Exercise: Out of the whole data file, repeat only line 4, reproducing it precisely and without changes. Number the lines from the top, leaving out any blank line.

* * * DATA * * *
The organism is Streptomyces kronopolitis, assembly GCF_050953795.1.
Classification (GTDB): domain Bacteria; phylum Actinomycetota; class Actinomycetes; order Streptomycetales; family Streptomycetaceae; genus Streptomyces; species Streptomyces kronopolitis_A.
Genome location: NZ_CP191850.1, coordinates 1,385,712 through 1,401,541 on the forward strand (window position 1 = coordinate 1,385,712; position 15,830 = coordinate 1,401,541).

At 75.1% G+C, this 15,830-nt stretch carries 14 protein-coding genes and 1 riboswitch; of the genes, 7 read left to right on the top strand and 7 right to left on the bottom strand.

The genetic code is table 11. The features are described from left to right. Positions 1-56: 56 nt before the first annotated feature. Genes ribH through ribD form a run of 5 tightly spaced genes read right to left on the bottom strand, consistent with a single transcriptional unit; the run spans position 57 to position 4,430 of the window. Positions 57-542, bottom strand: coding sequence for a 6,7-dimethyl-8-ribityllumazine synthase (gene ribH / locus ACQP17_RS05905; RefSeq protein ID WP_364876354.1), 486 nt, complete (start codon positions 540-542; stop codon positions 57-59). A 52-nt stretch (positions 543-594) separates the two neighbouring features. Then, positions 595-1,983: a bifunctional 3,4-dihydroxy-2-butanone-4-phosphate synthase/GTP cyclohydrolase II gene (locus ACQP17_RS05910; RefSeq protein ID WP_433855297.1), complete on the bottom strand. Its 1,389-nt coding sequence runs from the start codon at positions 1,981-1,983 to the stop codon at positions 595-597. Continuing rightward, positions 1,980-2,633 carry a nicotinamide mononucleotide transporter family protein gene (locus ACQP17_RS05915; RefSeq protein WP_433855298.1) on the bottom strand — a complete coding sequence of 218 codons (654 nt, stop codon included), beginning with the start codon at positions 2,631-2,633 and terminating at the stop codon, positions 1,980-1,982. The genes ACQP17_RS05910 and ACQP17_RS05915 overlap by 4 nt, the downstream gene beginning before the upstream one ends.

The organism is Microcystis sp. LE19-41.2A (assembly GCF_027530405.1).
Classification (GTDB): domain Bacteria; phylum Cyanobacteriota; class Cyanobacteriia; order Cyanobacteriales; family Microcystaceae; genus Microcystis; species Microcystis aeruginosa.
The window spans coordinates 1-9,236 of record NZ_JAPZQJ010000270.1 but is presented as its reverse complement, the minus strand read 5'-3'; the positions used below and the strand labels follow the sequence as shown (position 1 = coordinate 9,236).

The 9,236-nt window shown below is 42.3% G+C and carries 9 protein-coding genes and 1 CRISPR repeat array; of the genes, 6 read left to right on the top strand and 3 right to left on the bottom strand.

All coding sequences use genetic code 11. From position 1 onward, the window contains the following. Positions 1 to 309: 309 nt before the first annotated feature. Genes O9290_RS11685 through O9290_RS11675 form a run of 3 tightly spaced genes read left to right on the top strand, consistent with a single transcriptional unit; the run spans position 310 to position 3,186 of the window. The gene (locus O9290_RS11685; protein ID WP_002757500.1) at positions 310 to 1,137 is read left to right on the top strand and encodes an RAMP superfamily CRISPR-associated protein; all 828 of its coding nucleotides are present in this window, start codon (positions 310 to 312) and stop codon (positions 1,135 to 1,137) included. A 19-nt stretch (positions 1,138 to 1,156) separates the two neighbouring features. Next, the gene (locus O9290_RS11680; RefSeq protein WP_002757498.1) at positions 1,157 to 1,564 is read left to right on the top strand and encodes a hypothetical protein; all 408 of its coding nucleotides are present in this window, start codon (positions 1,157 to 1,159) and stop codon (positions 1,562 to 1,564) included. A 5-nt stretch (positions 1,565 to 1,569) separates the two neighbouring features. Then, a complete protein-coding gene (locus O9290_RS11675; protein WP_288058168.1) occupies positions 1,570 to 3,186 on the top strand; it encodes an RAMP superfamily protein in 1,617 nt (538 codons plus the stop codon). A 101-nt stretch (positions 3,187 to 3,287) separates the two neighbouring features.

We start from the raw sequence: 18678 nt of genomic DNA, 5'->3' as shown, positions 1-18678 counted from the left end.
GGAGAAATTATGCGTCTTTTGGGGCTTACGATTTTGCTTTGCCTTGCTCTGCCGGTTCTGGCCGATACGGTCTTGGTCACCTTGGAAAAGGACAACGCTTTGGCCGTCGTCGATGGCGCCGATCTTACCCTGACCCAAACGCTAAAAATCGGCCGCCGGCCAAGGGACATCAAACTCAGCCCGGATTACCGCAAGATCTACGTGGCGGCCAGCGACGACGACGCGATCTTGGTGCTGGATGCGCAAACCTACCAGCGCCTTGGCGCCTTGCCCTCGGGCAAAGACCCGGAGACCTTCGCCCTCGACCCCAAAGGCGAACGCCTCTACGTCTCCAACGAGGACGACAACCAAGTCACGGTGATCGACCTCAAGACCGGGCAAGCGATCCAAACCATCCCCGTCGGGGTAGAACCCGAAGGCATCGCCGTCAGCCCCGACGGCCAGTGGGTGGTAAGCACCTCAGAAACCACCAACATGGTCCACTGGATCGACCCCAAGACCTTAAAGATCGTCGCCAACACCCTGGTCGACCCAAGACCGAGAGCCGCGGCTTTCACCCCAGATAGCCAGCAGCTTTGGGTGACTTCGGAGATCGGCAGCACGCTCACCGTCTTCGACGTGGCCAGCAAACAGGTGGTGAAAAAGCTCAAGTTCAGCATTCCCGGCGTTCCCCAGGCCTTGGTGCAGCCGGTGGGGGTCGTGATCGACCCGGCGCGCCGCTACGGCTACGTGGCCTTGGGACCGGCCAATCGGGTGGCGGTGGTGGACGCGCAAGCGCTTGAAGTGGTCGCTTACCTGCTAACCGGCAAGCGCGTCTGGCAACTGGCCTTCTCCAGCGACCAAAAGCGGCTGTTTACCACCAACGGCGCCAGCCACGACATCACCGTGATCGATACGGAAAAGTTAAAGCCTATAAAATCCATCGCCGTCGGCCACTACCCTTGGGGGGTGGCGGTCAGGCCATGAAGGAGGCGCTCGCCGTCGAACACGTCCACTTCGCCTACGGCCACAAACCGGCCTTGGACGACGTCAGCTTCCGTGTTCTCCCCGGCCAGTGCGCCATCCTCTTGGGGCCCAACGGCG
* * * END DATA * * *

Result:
At 75.1% G+C, this 15,830-nt stretch carries 14 protein-coding genes and 1 riboswitch; of the genes, 7 read left to right on the top strand and 7 right to left on the bottom strand.